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Classic show biz tragedy in all its restored Technicolor glory. 4.5 Stars

William A. Wellman’s original 1937 version of A Star Is Born offers stunning performances, a lush production wonderfully directed, and beautifully restored Technicolor that makes this far and away the best home video version of this classic tale ever issued.

A Star Is Born (1937)
Released: 27 Apr 1937
Rated: Passed
Runtime: 111 min
Director: William A. Wellman, Jack Conway, Victor Fleming
Genre: Drama, Romance
Cast: Janet Gaynor, Fredric March, Adolphe Menjou
Writer(s): Dorothy Parker, Alan Campbell, Robert Carson
Plot: A young woman comes to Hollywood with dreams of stardom, and achieves them only with the help of an alcoholic leading man whose best days are behind him.
IMDB rating: 7.3
MetaScore: 77

Disc Information
Studio: Warner Brothers
Distributed By: Warner Archive
Video Resolution: 1080P/AVC
Aspect Ratio: 1.37:1
Audio: English 2.0 DTS-HDMA
Subtitles: English SDH
Rating: Not Rated
Run Time: 1 Hr. 41 Min.
Package Includes: Blu-ray
Case Type: keep case
Disc Type: BD50 (dual layer)
Region: All
Release Date: 03/29/2022
MSRP: $21.99

The Production: 5/5

One of the great behind-the-scenes looks at Hollywood, William A. Wellman’s 1937 A Star Is Born actually began a kind of franchise for the story: this is the first of four films that share the same name and the same basic narrative of alternating stars rising and falling in show business, and even it wasn’t completely original being at least partly suggested by George Cukor’s 1932 drama What Price Hollywood. When asked to direct A Star Is Born by his friend producer David O. Selznick, Cukor declined feeling he had already helmed the story, but Wellman did a fine job with it and delivered a genuine classic that can still bring a tear to the eye.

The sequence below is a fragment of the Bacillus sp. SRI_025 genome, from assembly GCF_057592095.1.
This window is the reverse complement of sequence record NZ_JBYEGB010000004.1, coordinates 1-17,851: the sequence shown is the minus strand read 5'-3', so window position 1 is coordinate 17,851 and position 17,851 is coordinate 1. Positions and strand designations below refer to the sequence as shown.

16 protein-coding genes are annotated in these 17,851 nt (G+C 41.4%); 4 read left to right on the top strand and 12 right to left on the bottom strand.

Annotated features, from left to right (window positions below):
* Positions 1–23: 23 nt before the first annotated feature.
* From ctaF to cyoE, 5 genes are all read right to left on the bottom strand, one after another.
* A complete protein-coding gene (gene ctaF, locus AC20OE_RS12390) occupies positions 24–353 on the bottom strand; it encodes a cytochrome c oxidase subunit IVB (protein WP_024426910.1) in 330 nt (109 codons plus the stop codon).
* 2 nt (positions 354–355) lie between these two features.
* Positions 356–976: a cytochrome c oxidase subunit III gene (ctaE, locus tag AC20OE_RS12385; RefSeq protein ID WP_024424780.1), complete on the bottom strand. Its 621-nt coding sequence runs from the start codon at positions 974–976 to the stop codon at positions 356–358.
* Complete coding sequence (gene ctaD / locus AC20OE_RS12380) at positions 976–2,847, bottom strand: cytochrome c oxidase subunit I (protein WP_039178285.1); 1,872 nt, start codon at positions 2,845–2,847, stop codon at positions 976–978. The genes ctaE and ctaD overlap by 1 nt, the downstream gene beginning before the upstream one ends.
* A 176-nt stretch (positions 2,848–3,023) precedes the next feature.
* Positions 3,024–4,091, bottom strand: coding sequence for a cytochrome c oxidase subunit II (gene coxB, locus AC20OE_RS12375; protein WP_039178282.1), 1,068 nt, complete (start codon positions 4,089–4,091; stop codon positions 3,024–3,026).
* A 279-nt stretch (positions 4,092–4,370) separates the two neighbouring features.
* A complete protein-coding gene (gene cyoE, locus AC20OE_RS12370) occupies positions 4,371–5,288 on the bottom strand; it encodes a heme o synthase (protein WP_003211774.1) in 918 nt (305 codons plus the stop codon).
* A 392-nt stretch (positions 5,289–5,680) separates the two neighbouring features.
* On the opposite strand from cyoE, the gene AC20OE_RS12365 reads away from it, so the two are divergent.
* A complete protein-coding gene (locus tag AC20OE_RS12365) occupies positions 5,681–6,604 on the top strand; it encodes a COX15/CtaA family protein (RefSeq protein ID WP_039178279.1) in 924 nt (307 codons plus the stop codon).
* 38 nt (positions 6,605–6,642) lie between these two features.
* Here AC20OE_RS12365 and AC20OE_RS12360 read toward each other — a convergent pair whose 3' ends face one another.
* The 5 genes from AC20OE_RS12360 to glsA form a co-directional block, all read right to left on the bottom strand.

Movie crazy Midwesterner Esther Blodgett (Janet Gaynor) takes a gift of money from her crusty grandmother (May Robson) and tries her luck in Hollywood even though she has no acting experience and the odds are wildly against her even getting a foot in the door. By happenstance, she meets alcoholic movie star Norman Maine (Fredric March) at a premiere party where she is cater-waitressing, and he becomes smitten with her, enough to persuade his studio head Oliver Niles (Adolphe Menjou) to give her a screen test, sign her to a contract, and then take a chance on her playing a leading role in the film The Enchanted Hour. She steals all the notices and becomes a star overnight though she must watch miserably as Norman’s career hits the skids due to a run of mediocre pictures and lots of bad publicity generated during some of his earlier drunken binges. The two marry, but Norman’s work continues to suffer, and he ends his contract to the studio while Esther, now the Oscar-winning star Vicki Lester, grapples with what’s best for Norman’s sobriety.